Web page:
Those of us involved in the mailing industry are about to witness a unique event: Falling postage prices. The Postal Service has notified the Postal Regulatory Commission (PRC) that it will remove the exigent surcharge from postage rates on Sunday, April 10.
The PRC rulings that allowed the Postal Service to collect the exigent surcharge to make up for revenue lost during the Great Recession put a $4.6 billion limit on the amount of money that could be raised. In its notice to the PRC, the Postal Service said it had collected $4.3 billion from the surcharge through February 14, and it expects to collect the remaining amount by April 10.
In that notice, the Postal Service also stated that the surcharge removal will occur “absent action by Congress or the courts to make the existing exigent surcharge for Market Dominant Products and Services part of the rate base or to otherwise extend it.” It appears highly unlikely that either of those things will happen before April 10―Congress is too absorbed in other issues to pass a stand-alone postal bill in the next six weeks, and the D.C. Court of Appeals has just started receiving briefs in the Postal Service’s latest appeal of the temporary nature of the surcharge. While it may not be over until the Wagnerian soprano sings her final aria, we can see her in the wings ready to take the stage.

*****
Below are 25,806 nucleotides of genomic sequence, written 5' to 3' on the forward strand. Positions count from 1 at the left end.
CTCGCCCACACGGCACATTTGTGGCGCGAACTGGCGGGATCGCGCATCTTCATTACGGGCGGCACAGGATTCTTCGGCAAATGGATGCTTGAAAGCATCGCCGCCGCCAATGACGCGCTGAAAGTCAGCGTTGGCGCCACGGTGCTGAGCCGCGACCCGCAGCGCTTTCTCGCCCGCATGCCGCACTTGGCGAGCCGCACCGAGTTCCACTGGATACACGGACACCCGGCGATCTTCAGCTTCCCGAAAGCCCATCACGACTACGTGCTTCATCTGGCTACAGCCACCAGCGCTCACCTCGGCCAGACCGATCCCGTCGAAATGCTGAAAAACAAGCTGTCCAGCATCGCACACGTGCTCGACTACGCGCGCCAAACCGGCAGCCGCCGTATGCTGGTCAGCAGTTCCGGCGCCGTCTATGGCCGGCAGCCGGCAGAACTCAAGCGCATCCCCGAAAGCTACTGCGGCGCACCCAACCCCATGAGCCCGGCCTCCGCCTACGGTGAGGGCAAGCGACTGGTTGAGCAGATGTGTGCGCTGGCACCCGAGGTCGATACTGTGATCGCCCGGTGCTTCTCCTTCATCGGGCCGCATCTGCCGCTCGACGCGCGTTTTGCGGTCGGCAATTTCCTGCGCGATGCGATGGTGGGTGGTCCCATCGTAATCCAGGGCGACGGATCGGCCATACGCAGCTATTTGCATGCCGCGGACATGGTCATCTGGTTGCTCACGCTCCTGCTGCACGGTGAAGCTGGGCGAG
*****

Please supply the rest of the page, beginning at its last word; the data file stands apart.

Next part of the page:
The Exigent Surcharge Battle is Over, But More Work Remains
Once this roll-back is complete, all of us in the mailing community will need to redouble our efforts to ensure the Postal Service has a robust business model that will provide it with secure, stable financial prospects well into the future. USPS management has already expressed concern about this lost income stream in their announcement of the surcharge removal.
We believe the allowance for above-CPI price increases in current postal law was intended to address unexpected, emergency situations, not to provide an ongoing stream of income for the Postal Service. We have long been advocates of providing the Postal Service with the tools it needs to be financially successful, but extending the exigent surcharge is not an effective tool. We look forward to working with the Postal Service, the PRC, our Congressional representatives, and other postal stakeholders to create a stable financial future for the Postal Service.
If you have questions about what this rate decrease will mean for your direct mail programs, be sure to reach out to your IWCO Direct account team. And if you are wondering what to do with this postage windfall, we encourage you to consider the value of direct mail to your overall marketing program and to reinvest the anticipated postage savings in an expanded mail effort this year.
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